It’s All Done With People How do we show others that we care? How do we express gratitude? How do we demonstrate love? The best answer I’ve discovered so far is one that I’m continuing to learn every day: The most valuable gift you can give others is the gift of your time and genuine presence. In 2006 I was invited to audition for the first season America’s Got Talent with my magic act. The show has now been on for thirteen seasons, but at that time no one had ever heard of it, and I was beside myself with excitement for this opportunity because I knew it was the big break I had been working towards for years. However, when the producers told me when the audition was I had to decline, because I had something more important to do that day. And to understand what could be so important that I’d be willing to miss perhaps the most important opportunity of my career, it’s important to understand that real magic is all done with people. I credit my parents for teaching me what true love looks and feels like to receive, and I credit my friend Stephanie for teaching me what true love can look and feel like to give. I met Stephanie in 1998 when we were still in high school, and what struck me most from day one was her magical ability to genuinely care about everyone she met. When she asked you a question, you better believe it was a thoughtful question; and when you answered her, you better believe that she really listened to your answer so she could learn more about you to understand how she could encourage you. Over the years she truly helped me in more ways than I’ll ever be able to thank her for. She truly understood that it’s all done with people. And so in 2006 when I had the choice to audition to be on national television, or drive Stephanie to the airport like I had promised her I would, I didn’t even have to think about it—because real magic is all done with people. Of course I didn’t tell Stephanie that I was missing the most important opportunity of my career just to drive her to the airport—she would have refused the ride and encouraged me to go to the audition. But I wanted to be there for Stephanie, just as she had been there for me. I wanted to show my care, express my gratitude, and demonstrate my love for her—in ways that mere words can never adequately communicate. After all, people may doubt what we say, but they will believe what we do. And people are always worth that sincere investment.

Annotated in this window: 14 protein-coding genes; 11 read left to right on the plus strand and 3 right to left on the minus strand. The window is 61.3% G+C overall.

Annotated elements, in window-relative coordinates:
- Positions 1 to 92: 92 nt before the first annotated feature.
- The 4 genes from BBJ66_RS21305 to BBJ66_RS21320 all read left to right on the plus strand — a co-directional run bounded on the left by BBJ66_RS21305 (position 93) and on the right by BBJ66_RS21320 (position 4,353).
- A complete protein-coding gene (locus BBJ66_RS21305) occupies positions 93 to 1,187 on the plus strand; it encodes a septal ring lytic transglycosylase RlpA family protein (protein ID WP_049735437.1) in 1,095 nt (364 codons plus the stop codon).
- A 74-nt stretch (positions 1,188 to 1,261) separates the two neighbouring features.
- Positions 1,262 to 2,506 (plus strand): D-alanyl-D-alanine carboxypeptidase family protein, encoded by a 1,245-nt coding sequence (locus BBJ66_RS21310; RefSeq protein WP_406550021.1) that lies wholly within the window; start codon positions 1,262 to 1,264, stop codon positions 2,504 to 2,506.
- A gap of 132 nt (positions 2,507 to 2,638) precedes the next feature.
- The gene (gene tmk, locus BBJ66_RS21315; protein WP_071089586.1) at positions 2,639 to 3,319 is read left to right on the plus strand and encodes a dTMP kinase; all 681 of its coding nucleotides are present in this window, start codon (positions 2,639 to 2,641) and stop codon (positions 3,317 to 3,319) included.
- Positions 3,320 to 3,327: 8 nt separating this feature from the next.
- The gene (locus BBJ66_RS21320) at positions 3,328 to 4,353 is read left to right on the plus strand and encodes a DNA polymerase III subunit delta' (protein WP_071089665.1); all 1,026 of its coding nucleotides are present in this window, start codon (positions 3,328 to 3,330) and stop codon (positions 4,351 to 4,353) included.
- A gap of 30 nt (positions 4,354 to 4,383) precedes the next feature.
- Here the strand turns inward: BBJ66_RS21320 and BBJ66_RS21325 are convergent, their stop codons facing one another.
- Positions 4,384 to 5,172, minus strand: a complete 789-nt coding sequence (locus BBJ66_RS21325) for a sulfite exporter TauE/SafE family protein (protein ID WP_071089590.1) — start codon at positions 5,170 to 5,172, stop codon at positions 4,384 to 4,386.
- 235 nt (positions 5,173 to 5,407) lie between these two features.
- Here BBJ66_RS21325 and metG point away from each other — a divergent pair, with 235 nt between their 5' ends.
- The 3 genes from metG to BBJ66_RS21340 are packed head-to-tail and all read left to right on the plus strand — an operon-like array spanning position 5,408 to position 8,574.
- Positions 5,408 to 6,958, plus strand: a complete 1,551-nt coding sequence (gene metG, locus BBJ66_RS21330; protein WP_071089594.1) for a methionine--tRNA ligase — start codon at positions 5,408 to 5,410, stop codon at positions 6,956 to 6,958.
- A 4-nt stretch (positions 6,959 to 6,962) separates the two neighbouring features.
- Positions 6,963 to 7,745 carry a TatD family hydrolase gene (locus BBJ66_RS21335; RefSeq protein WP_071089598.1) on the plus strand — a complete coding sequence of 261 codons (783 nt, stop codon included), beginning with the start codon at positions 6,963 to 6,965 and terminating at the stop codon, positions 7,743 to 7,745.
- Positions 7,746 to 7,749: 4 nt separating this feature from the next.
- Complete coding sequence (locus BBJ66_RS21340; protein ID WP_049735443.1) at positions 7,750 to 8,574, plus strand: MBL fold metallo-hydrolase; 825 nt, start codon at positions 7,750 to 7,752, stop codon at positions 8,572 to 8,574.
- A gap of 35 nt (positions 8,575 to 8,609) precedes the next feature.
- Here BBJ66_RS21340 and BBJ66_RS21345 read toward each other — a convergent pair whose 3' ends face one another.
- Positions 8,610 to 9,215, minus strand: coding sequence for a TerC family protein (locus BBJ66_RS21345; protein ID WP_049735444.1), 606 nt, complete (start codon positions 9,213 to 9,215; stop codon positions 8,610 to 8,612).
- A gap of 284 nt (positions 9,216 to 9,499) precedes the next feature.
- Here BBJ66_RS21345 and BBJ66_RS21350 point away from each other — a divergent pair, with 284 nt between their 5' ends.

Why This Matters We’ve all met people in our lives who like to tear down more than they build up; people who seem to take great joy in smashing the dreams of others. For every window of opportunity they come across, they are the first one's to quickly close it. For every idea for growth, they have a list of excuses for why things should stay just as they are. And for everything that is right with your life, they a have a lengthy list of what’s wrong with you, as though they are themselves pictures of perfection perched on a pedestal. Bearing in mind that the average person isn’t as good or as bad as they think, these exaggerated displays of holier-than-thou attitudes and constant overly critical behaviors may be a sign that the person in question has their own problems to contend with (whether they’re suffering from a personality disorder, they’re practicing projection to make themselves feel better, or they’re just generally a jerk). Regardless of the cause, if we find ourselves surrounded by people who take Mark Twain’s suggestion to heart—“Nothing so needs reforming as other people’s habits”—then it’s perhaps a sign that it’s time to find more encouraging companions. In a similar way, if for too many days or weeks or months (or years or decades) in a row you find yourself exhibiting these negative attitudes and behaviors too, then putting in some deliberate effort to move the needle in the other direction may be a good idea. The world doesn't need any more Negative Nancys and Frustrated Freds. Rather, what the world needs is for people like you and me to truly come alive by steering clear (or at least limiting the influence) of the discouragers of this world and instead listening to the encouragers. There is a great call for more people to be more thoughtful about their own words, actions, and interactions with others. Will you answer that call?